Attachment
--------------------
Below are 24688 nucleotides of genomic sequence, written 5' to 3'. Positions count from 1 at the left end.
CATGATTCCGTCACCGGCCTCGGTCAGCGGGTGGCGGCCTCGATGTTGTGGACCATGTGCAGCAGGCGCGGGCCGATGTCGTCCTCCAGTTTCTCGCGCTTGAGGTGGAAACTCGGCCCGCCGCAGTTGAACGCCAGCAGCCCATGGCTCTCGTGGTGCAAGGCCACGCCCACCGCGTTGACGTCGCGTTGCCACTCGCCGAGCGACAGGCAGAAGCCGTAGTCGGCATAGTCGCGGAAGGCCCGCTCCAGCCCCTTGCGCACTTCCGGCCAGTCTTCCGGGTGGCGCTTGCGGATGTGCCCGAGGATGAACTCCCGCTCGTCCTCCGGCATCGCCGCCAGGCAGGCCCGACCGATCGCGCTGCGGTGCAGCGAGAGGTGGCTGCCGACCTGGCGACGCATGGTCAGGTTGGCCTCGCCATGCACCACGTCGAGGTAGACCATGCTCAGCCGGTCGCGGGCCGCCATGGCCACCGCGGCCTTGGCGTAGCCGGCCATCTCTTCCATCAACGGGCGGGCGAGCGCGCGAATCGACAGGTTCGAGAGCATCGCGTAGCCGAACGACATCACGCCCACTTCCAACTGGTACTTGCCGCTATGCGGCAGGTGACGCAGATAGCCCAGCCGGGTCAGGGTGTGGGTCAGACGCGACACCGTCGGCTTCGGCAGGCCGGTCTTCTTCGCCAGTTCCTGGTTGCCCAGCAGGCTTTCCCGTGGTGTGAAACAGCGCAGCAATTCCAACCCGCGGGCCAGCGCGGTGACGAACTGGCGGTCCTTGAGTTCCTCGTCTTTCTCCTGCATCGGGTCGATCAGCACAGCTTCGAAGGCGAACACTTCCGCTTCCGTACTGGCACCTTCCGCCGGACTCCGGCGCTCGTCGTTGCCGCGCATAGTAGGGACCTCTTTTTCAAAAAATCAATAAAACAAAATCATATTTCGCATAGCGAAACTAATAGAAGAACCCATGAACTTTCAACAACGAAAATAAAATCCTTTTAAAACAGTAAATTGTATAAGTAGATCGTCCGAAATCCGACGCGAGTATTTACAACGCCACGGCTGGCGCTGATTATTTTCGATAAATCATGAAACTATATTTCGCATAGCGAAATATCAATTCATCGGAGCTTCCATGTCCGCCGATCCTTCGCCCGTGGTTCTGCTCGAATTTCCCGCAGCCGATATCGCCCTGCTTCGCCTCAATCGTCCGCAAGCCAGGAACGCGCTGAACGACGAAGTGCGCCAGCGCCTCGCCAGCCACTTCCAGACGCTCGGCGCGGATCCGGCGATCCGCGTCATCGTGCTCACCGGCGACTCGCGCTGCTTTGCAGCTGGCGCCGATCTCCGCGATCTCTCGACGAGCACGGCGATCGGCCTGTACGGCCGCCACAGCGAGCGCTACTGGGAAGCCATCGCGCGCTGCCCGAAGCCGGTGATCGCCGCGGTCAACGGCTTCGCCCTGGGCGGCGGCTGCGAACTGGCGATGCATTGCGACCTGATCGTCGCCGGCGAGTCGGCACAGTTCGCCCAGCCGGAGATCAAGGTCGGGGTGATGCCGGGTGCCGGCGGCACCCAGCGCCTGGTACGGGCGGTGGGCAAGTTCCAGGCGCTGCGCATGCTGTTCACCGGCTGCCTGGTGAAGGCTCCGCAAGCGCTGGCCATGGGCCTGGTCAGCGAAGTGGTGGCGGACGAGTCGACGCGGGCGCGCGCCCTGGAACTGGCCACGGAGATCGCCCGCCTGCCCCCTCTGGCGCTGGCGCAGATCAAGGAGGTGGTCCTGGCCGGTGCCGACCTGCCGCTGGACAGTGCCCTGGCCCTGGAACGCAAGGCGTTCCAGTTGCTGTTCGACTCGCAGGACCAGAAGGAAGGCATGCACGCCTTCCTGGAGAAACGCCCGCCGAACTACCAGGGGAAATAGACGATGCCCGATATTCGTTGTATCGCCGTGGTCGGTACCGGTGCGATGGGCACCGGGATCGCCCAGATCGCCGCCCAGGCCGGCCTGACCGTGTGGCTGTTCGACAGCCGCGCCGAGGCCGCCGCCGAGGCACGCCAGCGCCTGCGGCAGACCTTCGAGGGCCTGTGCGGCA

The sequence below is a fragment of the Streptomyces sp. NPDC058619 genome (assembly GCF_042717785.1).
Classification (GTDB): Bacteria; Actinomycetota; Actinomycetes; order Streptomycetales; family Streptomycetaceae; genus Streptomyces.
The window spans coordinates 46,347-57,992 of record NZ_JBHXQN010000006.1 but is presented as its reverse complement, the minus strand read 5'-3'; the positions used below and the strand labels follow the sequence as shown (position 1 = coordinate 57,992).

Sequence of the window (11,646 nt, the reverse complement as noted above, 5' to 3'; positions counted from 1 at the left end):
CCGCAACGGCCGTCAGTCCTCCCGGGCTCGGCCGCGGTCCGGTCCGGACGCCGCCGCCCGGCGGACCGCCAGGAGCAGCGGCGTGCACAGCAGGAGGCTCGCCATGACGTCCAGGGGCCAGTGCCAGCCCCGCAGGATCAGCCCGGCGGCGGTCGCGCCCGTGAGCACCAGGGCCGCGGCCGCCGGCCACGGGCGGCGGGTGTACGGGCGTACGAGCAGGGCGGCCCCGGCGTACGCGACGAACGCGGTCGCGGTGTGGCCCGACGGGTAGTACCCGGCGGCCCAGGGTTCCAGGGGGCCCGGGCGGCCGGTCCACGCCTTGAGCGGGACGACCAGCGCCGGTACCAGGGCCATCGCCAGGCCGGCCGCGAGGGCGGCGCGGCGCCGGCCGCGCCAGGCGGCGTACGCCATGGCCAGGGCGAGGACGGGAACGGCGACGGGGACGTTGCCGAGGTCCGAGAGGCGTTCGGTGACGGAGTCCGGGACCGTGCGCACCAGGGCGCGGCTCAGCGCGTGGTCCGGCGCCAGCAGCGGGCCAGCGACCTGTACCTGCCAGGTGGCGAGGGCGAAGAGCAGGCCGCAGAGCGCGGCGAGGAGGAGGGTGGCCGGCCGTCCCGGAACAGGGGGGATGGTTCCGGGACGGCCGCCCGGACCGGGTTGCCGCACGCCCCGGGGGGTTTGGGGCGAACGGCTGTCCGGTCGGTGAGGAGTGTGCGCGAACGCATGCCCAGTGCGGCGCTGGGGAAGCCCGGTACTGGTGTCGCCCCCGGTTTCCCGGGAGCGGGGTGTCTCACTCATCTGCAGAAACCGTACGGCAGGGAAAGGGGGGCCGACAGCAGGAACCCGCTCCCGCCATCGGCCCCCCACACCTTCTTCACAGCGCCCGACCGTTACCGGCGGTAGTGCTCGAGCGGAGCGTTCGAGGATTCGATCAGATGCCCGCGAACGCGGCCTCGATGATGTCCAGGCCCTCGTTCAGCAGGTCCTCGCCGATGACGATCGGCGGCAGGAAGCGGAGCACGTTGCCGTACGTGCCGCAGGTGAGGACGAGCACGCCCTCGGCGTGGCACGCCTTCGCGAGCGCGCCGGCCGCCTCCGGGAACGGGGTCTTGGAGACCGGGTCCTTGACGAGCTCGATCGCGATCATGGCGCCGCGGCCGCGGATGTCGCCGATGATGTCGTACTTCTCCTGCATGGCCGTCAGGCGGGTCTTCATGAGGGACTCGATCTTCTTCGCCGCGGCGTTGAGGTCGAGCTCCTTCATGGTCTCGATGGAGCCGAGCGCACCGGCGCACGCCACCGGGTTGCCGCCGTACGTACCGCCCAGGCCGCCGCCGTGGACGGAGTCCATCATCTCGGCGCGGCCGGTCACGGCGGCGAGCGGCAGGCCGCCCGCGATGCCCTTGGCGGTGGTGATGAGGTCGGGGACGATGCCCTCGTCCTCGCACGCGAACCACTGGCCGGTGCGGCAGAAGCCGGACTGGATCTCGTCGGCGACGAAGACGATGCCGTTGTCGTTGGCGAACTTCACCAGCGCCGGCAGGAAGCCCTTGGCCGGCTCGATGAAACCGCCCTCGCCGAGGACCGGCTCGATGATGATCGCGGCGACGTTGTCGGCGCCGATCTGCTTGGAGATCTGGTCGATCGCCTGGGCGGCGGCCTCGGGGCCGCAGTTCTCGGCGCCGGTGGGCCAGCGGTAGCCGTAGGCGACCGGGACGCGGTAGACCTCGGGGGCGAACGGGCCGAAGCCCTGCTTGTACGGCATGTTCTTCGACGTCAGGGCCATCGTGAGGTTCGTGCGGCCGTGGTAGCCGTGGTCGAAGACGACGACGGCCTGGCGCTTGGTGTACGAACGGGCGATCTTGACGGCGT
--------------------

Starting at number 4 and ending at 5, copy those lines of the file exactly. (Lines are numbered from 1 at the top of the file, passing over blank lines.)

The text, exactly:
Classification (GTDB): Bacteria; Actinomycetota; Actinomycetes; order Streptomycetales; family Streptomycetaceae; genus Streptomyces.
The window spans coordinates 46,347-57,992 of record NZ_JBHXQN010000006.1 but is presented as its reverse complement, the minus strand read 5'-3'; the positions used below and the strand labels follow the sequence as shown (position 1 = coordinate 57,992).